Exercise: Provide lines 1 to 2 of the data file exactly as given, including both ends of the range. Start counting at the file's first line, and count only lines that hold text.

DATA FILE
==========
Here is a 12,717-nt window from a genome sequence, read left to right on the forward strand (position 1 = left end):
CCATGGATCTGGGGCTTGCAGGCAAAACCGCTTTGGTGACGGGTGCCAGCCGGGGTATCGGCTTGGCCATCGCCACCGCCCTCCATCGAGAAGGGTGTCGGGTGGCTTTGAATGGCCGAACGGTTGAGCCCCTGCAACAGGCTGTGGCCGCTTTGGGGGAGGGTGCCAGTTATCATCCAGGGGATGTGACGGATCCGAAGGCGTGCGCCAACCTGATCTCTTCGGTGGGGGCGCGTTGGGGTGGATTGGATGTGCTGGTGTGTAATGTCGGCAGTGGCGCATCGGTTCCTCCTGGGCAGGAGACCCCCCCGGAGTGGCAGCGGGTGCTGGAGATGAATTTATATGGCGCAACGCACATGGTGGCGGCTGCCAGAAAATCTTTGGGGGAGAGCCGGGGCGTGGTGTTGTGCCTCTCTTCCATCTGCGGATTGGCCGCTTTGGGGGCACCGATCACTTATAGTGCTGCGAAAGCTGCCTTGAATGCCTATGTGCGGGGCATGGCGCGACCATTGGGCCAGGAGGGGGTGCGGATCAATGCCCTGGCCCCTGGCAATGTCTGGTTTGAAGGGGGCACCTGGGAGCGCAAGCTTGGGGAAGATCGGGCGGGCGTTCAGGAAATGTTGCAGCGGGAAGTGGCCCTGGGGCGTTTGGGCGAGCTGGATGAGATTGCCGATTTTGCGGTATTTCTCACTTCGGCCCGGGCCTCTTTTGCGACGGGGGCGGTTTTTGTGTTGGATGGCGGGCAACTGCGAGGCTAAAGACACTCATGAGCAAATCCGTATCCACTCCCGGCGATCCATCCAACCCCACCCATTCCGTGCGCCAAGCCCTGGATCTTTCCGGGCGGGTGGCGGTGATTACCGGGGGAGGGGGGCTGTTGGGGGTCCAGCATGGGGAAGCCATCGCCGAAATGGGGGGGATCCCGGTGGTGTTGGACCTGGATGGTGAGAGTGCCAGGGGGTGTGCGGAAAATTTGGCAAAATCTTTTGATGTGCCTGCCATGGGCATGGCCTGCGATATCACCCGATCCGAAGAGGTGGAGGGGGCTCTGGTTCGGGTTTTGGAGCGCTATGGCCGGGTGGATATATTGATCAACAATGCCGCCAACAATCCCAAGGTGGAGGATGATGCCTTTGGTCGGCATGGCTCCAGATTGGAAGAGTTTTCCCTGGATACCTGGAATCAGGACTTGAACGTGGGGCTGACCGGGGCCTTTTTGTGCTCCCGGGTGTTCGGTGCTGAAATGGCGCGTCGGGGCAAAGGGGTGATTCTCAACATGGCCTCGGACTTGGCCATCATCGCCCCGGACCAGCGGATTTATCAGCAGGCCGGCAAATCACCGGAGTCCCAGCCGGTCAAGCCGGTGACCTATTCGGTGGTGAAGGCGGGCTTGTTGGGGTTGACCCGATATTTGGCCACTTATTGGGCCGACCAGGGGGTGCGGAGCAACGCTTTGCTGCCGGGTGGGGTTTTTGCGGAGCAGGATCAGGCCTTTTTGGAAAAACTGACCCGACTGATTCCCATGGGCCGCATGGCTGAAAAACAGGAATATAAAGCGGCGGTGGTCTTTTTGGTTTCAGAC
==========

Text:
Here is a 12,717-nt window from a genome sequence, read left to right on the forward strand (position 1 = left end):
CCATGGATCTGGGGCTTGCAGGCAAAACCGCTTTGGTGACGGGTGCCAGCCGGGGTATCGGCTTGGCCATCGCCACCGCCCTCCATCGAGAAGGGTGTCGGGTGGCTTTGAATGGCCGAACGGTTGAGCCCCTGCAACAGGCTGTGGCCGCTTTGGGGGAGGGTGCCAGTTATCATCCAGGGGATGTGACGGATCCGAAGGCGTGCGCCAACCTGATCTCTTCGGTGGGGGCGCGTTGGGGTGGATTGGATGTGCTGGTGTGTAATGTCGGCAGTGGCGCATCGGTTCCTCCTGGGCAGGAGACCCCCCCGGAGTGGCAGCGGGTGCTGGAGATGAATTTATATGGCGCAACGCACATGGTGGCGGCTGCCAGAAAATCTTTGGGGGAGAGCCGGGGCGTGGTGTTGTGCCTCTCTTCCATCTGCGGATTGGCCGCTTTGGGGGCACCGATCACTTATAGTGCTGCGAAAGCTGCCTTGAATGCCTATGTGCGGGGCATGGCGCGACCATTGGGCCAGGAGGGGGTGCGGATCAATGCCCTGGCCCCTGGCAATGTCTGGTTTGAAGGGGGCACCTGGGAGCGCAAGCTTGGGGAAGATCGGGCGGGCGTTCAGGAAATGTTGCAGCGGGAAGTGGCCCTGGGGCGTTTGGGCGAGCTGGATGAGATTGCCGATTTTGCGGTATTTCTCACTTCGGCCCGGGCCTCTTTTGCGACGGGGGCGGTTTTTGTGTTGGATGGCGGGCAACTGCGAGGCTAAAGACACTCATGAGCAAATCCGTATCCACTCCCGGCGATCCATCCAACCCCACCCATTCCGTGCGCCAAGCCCTGGATCTTTCCGGGCGGGTGGCGGTGATTACCGGGGGAGGGGGGCTGTTGGGGGTCCAGCATGGGGAAGCCATCGCCGAAATGGGGGGGATCCCGGTGGTGTTGGACCTGGATGGTGAGAGTGCCAGGGGGTGTGCGGAAAATTTGGCAAAATCTTTTGATGTGCCTGCCATGGGCATGGCCTGCGATATCACCCGATCCGAAGAGGTGGAGGGGGCTCTGGTTCGGGTTTTGGAGCGCTATGGCCGGGTGGATATATTGATCAACAATGCCGCCAACAATCCCAAGGTGGAGGATGATGCCTTTGGTCGGCATGGCTCCAGATTGGAAGAGTTTTCCCTGGATACCTGGAATCAGGACTTGAACGTGGGGCTGACCGGGGCCTTTTTGTGCTCCCGGGTGTTCGGTGCTGAAATGGCGCGTCGGGGCAAAGGGGTGATTCTCAACATGGCCTCGGACTTGGCCATCATCGCCCCGGACCAGCGGATTTATCAGCAGGCCGGCAAATCACCGGAGTCCCAGCCGGTCAAGCCGGTGACCTATTCGGTGGTGAAGGCGGGCTTGTTGGGGTTGACCCGATATTTGGCCACTTATTGGGCCGACCAGGGGGTGCGGAGCAACGCTTTGCTGCCGGGTGGGGTTTTTGCGGAGCAGGATCAGGCCTTTTTGGAAAAACTGACCCGACTGATTCCCATGGGCCGCATGGCTGAAAAACAGGAATATAAAGCGGCGGTGGTCTTTTTGGTTTCAGAC